These included details of the North Carolina lab of infamous gain-of-function scientist Ralph Baric—the first U.S. lab known to have genetically engineered a synthetic version of the live SARS-CoV-2 virus stitched together from mail-order sequences of DNA purchased over the internet.
Now, it is also the first lab known to have an accident involving a COVID-19-infected animal biting a researcher.
The synthesis of a full length infectious clone of SARS-CoV-2 drew swift criticism from a group of Chinese scientists and legal experts who published a paper addressing the dual-use problem:
“The so-called ‘dual-use’ problem in biology denotes that ‘the techniques needed to engineer a bioweapon are the same as those needed to pursue legitimate research.’ For example, the pathogen synthesis technique can be used to rescue patients, as well as to possibly manufacture bioweapons. Even if the motivation for developing this type of technology is noble, any deviation, misuse, or abuse during the research may result in calamitous consequences; for instance, an accidental leak from the laboratory, or the purposeful misuse by others.”
If it turns out that SARS-CoV-2 leaked from a lab, it is likely that Baric and his colleagues Shi Zhengli at the Wuhan Institute of Virology and Peter Daszak at EcoHealth Alliance will be implicated in its creation. Even dissident Chinese virologist Li-Meng Yan’s allegation that SARS-CoV-2 is a biological weapon intentionally released by the Chinese government relies heavily on Shi’s work, which can’t be separated from her collaborations with Baric and Daszak.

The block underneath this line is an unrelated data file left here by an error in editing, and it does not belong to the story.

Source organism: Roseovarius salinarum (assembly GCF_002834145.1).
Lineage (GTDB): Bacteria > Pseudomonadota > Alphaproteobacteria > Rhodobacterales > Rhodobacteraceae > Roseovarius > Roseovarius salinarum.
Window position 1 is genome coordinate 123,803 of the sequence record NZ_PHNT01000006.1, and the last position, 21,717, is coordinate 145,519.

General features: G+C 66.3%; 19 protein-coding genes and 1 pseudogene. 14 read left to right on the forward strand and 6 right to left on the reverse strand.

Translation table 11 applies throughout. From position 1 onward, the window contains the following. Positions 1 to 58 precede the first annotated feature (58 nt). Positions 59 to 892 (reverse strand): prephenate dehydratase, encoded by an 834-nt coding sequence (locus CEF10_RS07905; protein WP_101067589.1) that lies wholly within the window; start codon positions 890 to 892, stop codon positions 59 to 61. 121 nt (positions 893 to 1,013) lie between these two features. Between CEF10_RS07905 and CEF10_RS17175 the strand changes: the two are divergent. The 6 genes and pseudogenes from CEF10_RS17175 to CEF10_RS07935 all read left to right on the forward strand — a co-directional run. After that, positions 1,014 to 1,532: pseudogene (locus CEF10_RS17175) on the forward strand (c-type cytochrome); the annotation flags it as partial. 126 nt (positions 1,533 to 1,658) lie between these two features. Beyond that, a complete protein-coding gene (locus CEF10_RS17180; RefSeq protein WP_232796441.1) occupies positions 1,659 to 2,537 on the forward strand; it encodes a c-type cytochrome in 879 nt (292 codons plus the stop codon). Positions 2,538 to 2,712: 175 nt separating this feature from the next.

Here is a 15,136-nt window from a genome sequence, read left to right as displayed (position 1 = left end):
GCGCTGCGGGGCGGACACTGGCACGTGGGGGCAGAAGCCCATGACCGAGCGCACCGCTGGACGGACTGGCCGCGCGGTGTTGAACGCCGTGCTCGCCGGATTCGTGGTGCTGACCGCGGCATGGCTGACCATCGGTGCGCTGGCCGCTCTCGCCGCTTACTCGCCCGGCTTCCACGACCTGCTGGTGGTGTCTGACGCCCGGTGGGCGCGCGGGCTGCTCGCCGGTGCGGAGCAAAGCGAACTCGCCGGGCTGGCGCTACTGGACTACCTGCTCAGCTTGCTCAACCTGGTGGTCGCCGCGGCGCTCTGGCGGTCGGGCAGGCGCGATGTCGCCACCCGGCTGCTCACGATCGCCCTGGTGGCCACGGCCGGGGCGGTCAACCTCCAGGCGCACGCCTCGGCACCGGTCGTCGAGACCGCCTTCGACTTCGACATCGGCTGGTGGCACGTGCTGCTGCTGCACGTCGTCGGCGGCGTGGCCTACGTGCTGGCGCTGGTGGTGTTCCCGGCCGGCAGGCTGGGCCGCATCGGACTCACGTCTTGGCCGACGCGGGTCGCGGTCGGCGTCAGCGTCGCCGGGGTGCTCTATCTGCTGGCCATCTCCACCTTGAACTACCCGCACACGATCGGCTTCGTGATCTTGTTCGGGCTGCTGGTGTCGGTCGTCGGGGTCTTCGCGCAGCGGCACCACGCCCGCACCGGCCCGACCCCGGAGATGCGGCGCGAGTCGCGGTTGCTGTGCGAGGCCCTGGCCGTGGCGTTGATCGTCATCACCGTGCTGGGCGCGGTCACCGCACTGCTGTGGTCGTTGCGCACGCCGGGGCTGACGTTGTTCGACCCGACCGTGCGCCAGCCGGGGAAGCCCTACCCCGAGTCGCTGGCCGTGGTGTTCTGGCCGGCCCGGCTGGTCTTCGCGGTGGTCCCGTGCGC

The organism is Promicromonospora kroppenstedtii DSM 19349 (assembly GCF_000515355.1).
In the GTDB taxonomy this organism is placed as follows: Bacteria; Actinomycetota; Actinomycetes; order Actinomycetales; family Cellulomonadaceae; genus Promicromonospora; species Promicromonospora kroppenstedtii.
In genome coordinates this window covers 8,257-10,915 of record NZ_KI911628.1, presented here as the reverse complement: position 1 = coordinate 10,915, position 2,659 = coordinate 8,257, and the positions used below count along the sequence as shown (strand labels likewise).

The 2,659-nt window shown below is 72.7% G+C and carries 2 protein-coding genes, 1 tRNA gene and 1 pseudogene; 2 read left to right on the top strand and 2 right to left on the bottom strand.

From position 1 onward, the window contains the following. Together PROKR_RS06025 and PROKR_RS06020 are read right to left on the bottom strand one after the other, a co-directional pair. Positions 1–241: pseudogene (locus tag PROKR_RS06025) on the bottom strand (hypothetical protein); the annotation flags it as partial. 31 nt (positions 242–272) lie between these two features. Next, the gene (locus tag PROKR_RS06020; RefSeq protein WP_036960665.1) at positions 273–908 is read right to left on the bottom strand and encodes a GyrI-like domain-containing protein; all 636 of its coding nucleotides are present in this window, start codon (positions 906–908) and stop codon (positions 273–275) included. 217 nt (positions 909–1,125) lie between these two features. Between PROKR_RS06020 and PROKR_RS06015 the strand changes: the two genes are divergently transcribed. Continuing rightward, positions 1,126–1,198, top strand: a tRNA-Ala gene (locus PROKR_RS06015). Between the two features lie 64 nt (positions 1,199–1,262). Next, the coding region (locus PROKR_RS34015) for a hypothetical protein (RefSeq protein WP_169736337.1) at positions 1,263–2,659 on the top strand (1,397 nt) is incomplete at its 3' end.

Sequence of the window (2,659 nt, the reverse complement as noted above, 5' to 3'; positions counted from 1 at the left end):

Yan’s attempt to pin responsibility on the Chinese Communist Party, however, is problematic, as Shi, Baric and Daszak have been collaborating with―and are funded by―the U.S. government, including the Pentagon. There are also factual errors in Yan’s papers, that Alina Chan, a scientist at the Broad Institute, outlines here.
Lab origin theory gaining ground
Regardless of “whodunnit,” the weight of the evidence has clearly shifted from a natural origin theory to a lab origin.
Scientists who support the natural origin theory of COVID-19 admit it has two major weaknesses. First, as a paper in the journal Cell notes, “the bat viruses most closely related to SARS-CoV-2 were sampled from animals in Yunnan province, over 1,500 km from Wuhan.” Second, the genetic differences between these bat viruses and SARS-CoV-2 “represents more than 20 years of sequence evolution.”
So far, there’s no evidence bridging these gaps. Pangolins have been ruled out as an intermediate host and magnifier of the SAR-CoV-2 virus as has the Hunan seafood market located near two Wuhan biomedical/bioweapons labs.
Even the Chinese Centers for Disease Control, in May of this year, after criticism from scientists all over the world, finally admitted that many of the earliest detected cases of COVID-19 had no connection whatsoever to the Huanan Market, and that therefore the market should be ruled out as the origin of the COVID-19 pandemic.